# 371. Sum of Two Integers

## The Problem

Link to original problem on Leetcode.

Given two integers `a`

and `b`

, return *the sum of the two integers without using the operators* `+`

*and* `-`

.

## Examples

Example 1:

```
Input: a = 1, b = 2
Output: 3
```

Example 2:

```
Input: a = 2, b = 3
Output: 5
```

## Constraints

- -1000 <=
`a, b`

<= 1000

## My Solution

To add two numbers without `+`

or `-`

, we'll use binary. I mainly write JavaScript for web application, which means I use bitwise operations approximately never. But hey, that's leetcode!

Anyway, bitwise operations include:

`&`

, AND, which returns`1`

if two compared bits are both`1`

`|`

, OR, which returns`1`

if either compared bit is`1`

`~`

, NOT, which returns the opposite of a given bit`^`

, XOR (exclusive or), which returns`1`

if two bits are`0`

and`1`

, but returns`0`

if both bits are either`0`

or`1`

`<<`

shift bits to the left, e.g.,`0110`

to`1100`

`>>`

shift bits to the right, e.g.,`0110`

to`0011`

So, how can we use this information to find the sum of integers?

First, let's think of an example pair of integers: `7`

and `4`

. In binary, they can be represented as `0111`

and `0100`

. Adding in binary works the same as adding in base ten:

```
0111 => 7
+ 0100 => 4
------
1011 => 11
```

From this simple example, we can see that for each digit, a `0`

and a `1`

will have a `1`

in the result. Two `0`

's result in a `0`

, and two `1`

's result in a `0`

and a carried `1`

to the next place.

This means two things:

- We can find the value for a given digit with XOR
- We need a way to carry over the
`1`

when there are two`1`

's being added

We can figure out where we'll need carried digits with AND. Then to get them into the right position, we'll have to shift them left. In our example:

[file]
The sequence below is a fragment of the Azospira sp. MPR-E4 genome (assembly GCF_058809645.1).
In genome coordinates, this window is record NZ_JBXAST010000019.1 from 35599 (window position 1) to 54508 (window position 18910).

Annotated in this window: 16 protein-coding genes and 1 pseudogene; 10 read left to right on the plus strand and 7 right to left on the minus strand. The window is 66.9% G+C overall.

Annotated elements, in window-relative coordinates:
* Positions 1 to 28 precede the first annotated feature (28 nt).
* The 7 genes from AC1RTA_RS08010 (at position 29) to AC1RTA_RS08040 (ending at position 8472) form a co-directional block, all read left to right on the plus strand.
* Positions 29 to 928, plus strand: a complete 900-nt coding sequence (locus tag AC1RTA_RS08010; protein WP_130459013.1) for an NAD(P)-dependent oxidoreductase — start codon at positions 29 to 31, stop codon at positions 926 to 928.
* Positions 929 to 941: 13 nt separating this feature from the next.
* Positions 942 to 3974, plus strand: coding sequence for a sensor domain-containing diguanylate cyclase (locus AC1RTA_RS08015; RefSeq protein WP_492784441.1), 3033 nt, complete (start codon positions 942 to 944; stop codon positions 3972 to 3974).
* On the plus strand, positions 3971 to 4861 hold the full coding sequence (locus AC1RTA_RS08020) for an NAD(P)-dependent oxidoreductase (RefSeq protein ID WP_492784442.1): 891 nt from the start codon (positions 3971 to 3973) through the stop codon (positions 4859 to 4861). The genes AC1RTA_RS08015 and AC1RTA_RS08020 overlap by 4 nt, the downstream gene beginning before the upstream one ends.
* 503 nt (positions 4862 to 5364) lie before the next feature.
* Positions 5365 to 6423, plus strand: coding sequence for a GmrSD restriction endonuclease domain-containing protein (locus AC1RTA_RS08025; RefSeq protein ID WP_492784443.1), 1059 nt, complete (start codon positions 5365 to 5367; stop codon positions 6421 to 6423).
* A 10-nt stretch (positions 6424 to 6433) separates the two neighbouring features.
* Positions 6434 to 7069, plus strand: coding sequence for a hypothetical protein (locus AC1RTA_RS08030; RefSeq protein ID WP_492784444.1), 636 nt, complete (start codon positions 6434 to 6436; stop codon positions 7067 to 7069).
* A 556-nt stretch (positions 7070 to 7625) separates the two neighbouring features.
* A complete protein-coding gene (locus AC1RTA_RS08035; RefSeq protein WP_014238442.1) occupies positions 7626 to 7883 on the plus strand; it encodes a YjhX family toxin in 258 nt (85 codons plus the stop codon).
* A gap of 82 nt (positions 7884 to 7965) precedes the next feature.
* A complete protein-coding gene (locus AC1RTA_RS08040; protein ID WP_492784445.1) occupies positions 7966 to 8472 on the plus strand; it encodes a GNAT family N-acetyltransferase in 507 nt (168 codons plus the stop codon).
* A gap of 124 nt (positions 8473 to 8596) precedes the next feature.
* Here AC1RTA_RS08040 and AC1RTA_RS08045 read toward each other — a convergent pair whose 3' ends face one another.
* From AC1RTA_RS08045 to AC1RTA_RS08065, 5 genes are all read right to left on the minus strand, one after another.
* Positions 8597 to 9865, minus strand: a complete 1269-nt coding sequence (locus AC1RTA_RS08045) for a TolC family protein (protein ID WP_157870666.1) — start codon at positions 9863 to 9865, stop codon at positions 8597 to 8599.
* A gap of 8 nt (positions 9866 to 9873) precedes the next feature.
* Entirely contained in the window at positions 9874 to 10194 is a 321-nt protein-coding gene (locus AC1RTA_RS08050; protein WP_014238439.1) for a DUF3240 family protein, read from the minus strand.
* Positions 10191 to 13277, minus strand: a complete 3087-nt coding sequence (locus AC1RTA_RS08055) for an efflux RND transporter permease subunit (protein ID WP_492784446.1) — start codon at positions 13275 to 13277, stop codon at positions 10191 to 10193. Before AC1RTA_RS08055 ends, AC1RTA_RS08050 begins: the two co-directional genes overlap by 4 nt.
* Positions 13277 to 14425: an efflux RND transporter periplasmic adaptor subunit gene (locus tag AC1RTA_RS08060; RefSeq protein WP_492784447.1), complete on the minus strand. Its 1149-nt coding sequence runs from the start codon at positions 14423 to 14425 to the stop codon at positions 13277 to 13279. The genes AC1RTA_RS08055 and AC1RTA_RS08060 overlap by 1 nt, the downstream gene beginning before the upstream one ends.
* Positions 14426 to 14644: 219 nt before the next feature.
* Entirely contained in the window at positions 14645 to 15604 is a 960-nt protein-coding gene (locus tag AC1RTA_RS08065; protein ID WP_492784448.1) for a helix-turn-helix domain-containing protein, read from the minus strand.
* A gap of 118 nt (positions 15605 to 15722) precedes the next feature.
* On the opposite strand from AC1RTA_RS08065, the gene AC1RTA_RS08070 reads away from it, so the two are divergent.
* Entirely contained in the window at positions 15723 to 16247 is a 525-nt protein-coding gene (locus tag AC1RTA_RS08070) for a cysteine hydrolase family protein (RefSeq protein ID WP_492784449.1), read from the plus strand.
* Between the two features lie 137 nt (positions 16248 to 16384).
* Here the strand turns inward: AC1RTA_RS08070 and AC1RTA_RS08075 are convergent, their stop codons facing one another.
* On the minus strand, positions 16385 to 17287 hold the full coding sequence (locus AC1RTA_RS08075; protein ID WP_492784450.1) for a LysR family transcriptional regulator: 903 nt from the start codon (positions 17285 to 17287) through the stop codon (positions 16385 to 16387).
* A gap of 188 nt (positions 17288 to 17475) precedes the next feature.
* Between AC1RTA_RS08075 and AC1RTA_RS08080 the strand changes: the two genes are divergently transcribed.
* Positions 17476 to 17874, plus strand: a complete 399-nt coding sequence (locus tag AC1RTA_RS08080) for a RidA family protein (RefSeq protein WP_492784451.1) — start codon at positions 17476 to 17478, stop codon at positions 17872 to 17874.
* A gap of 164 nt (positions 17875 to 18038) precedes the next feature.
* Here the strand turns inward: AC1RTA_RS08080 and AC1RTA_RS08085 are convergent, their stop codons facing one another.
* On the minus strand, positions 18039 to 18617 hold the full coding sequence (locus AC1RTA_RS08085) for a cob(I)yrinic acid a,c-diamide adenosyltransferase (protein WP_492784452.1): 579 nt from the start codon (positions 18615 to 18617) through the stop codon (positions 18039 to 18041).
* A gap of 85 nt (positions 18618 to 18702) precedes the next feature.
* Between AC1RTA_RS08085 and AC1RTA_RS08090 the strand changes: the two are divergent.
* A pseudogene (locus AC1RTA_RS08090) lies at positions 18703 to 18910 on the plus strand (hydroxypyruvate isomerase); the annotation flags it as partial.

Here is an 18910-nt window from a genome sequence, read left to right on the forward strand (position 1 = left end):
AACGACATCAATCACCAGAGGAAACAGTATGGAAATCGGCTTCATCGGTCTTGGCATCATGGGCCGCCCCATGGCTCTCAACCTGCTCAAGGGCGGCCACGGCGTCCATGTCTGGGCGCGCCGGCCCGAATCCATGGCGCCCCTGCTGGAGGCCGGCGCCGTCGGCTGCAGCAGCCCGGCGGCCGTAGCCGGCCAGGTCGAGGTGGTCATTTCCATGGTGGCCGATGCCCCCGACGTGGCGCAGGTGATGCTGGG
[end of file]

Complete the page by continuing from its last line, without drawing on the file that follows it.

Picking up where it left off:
```
0111
& 0100
------
0100 <= the 4's digit is where a 1 will need to carry over
0100
<< 1
------
1000 <= Shifting left by one bit, the carried bit is in the right place
```

Now that we know were our carried digits will go, we can go ahead and find the the digits that should come out to `1`

with XOR.

```
0111
^ 0100
------
0011
```

We're close, but remember, we can't use `+`

here! We can't say `1000 + 0011 = 1011`

and be done with it. Instead, we'll change the values of our original variables with our new results.

First, find the digits to carry:

```
0011 => 7 ^ 4
& 1000 => (7 & 4) << 1
------
0000 <= nothing left to carry over!
```

Now we find the digits that will equal `1`

using XOR:

```
0011 => 7 ^ 4
^ 1000 => (7 & 4) << 1
------
1011 => 11, our answer!
```

Time to translate this to code. We're going to want a variable to keep track of digits to carry, and a loop to continue executing these steps until we've got our answer. Note that in our example, our carried over digits ended up at `0`

—we can use that as a conditional for our loop to know when to stop.

In our function, we're passed to integers, `a`

and `b`

. We can mutate them to keep track of our intermediate steps. Let's store the XOR'ed values (and ultimately, our answer) in `a`

, and our carried over values in `b`

. We need to have a third variable to store the carried values, because we can't find out what they should be from `a`

and `b`

if we've already mutated `a`

to equal `a ^ b`

.

`const getSum = (a, b) => {`

let carry;

// When there are no digits left to carry, b will

// equal 0 and a will equal our answer.

while (b !== 0) {

// Store the digits we'll need to carry over.

carry = (a & b);

// Find the digits that will equal 1 in binary,

// then mutate a to equal the result.

a = a ^ b;

// Mutate b to equal the carried digits, shifted

// once to the left.

b = carry << 1;

}

return a

};

You can also write this code more pithily with recursion like so:

`const getSum = (a, b) => {`

return b ? getSum(a ^ b, (a & b) << 1) : a;

};